U.S. EPA Administrator Michael Regan hosted a webinar Friday morning regarding the East Palestine train derailment disaster.

Regan says as of Thursday, March 16, nearly half of the total excavation of contaminated soil from under the tracks has been completed and that the EPA is making "significant progress" in soil excavation and removing soil off site.

21 News reported on Thursday that soil removal on the south track has been completed and soil is now being tested. Regan says he expects work on the north track to be completed by early April.

"Approximately 6.8 million gallons of liquid waste and more than 5,400 tons of solid waste have been transported out of East Palestine to designated waste facilities with 1,600 tons having been moved in just the last 48 hours alone and roughly 35 trucks hauling waste out of the community this week," Regan said.

Regan says he's "optimistic" about the removal process and that he expects cleanup of the site to take approximately three months, but this could change based on weather and site conditions. 

Despite this optimism, Regan expressed concern that disposal facilities in some states are refusing to take the contaminated waste.

"Let me be clear. We ordered Norfolk Southern to clean up the mess it made and no one should be impeding, preventing or getting in the way of cleaning up this site and returning East Palestine to the beautiful community residents know it to be," Regan said.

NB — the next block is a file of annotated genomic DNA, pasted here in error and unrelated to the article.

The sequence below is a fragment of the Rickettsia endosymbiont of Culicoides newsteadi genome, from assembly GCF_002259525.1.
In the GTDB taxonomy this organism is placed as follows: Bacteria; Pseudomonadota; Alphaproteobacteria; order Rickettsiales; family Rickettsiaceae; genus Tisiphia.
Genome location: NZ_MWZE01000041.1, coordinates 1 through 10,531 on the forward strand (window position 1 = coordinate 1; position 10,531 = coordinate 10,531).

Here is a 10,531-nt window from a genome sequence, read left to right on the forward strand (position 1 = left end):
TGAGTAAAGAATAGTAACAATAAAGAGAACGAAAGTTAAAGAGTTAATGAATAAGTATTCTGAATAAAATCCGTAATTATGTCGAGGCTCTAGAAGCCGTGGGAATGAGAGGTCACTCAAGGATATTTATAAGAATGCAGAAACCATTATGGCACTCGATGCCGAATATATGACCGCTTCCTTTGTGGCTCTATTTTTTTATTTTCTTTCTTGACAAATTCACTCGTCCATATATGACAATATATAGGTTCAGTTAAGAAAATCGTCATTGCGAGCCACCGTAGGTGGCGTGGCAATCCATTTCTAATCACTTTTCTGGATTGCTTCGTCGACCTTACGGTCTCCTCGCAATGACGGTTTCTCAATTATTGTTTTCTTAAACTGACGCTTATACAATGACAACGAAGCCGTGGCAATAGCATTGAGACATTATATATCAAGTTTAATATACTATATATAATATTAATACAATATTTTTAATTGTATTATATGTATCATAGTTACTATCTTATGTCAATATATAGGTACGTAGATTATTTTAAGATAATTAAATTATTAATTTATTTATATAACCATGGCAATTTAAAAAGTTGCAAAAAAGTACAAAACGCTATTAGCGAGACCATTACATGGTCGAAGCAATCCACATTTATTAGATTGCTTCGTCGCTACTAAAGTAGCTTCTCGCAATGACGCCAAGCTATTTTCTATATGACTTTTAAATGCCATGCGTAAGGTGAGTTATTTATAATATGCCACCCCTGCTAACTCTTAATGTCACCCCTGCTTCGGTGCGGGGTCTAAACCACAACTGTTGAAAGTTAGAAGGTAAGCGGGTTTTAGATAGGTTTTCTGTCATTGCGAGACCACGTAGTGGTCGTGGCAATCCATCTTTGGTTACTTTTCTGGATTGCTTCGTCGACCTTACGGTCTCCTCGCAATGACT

That's why Regan has issued two notifications Friday morning; one to Norfolk Southern CEO, Alan Shaw and another to EPA's co-regulators across the country to remind both of their obligations.

"EPA has not imposed any conditions that have prevented shipments of waste to appropriate facilities. At the same time, some states may have sought to block acceptance of waste from the cleanup site. Some have even taken misinformed and misguided shots at EPA in the process, but it's the people of East Palestine who have been hurt, and EPA will not stand for it," Regan said.

"We've been abundantly clear with our state partners that waste from East Palestine has been subject to more testing and more analysis with more characterization than many other similar waste regularly accepted at facilities nationwide. States have no basis to prevent receipt of out of state waste from East Palestine while allowing similar waste to be disposed of in their states," he continued.

Regan is ordering waste disposal companies to honor their contracts with Norfolk Southern, ordering Norfolk Southern to pursue legal actions to force them to do so if they do not.